|Vol. 2 No. 24||pages 1 & 7||June 12, 1953|
A ticklish task confronted our Depot explosives experts recently when dangerous fuzes for anit-tank mines had to be destroyed. Of World War II vintage, the chemical fuzes became super-senstive through age and several hundred thousand of the mines required new type fuzes. Demolition of the dangerous cast-offs was accomplished in 34 days without an accident, following days of planning and effecting precautionary measures. Shown in the picture at the left are 288 of the dangerously jettery contraptions, covered with 200 pounds of nitrostarch, wired for detonation by remote control. The picture at the right, taken immediately after the explosion, at the exact spot shows the devastating power of the innocent looking "starch".
Colonel H. G. Hamilton recently received the following letter from the Office of the Chief of Ordnance in Washington.
"It is advised that the production during the modification of M6 series Mines, recently completed by your Installation, reflects credit on you, your staff and other operating personnel."
"In addition, the disposition of the M600 Mine Fuze without an accident indicates the thorough training given the personnel on this project."
"It is gratifying to this Office that you and your personnel have fulfilled your mission by exceeding the requested production without decreasing safety standards and you are hereby commended for a job 'well done'. BY COMMAND OF MAJOR GENERAL FORD: (signed) J H. HINRICHS, Brigadier General, U.S.A."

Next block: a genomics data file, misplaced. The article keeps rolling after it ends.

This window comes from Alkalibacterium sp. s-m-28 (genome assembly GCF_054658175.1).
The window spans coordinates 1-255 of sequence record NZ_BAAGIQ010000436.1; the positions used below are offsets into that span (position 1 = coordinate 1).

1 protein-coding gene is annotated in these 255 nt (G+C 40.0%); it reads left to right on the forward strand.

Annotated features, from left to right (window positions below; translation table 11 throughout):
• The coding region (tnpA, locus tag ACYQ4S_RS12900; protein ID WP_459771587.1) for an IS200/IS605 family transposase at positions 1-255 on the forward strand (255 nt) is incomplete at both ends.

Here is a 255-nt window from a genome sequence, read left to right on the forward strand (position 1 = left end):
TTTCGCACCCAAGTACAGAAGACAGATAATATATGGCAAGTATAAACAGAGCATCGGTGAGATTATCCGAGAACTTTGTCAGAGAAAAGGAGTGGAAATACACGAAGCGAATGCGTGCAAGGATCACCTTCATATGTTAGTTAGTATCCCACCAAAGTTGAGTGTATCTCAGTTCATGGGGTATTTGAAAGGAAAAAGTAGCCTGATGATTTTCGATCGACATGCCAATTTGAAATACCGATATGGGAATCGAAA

Behind this letter lies a dramatic story of the incalculable value of the combination of experience, ingenuity and safety training.
In keeping with the policy of equipping the United States Armed Forces with the best products which our industrial ingenuity can devise, the Ordnance Corps is continously at work in the field of military explosives.
In general, one of the most important characteristics of a military explosive is that it must have sufficient inherent stability to withstand long periods of storage, transportation and rough handling in the field, and yet be of suffient sensitiveness to enable it to function instantly when needed. Since improvements are constantly being made, much ammuntion held in war reserve would become obsolete and a complete loss of it were not possible to replace older type components with newly developed ones.
In order to save the taxpayers' money and to keep ammunition stocks at a peak of efficiency, the Ordnance Corps utilizes the facilities of its Field Service installations. Such an installation is the Black Hills Ordnance Depot, which is an extremely important link in the vast chain of munitions supply.
Very recently a review of stocks of anti-tank mines revealed that many of the extremely sensitive chemical type fuzes had reached a point of danger by reason of their long continued storage and resultant increase in their sensitivity to detonation. A decision was reached by the Office Chief of Ordnance to remove the hazardous fuzes and to replace the with entirely new modern fuzes which would completely rehabilitate the stock of anit-tank mines.
In issuing the work order to the Black Hills Ordnance Depot, the Ordnance Corps brought forcibly to the attention of the local command that the renovation project was extremely hazardous and fraught with danger of a high potential.
Since the work was of a nature which had not heretofore been accomplished to any great extent, the method of renovation was left to the ingenuity of the Depot personnel and, while approval of methods finally divised would be had from the Office Chief of Ordnance, the responsibility for the safe completion of the entire operation rested with the local command.
Colonel Hamilton, a veteran of a quarter century in the service, called in five of his key men and between the they could muster an aggregate of 93 years experience in explosives.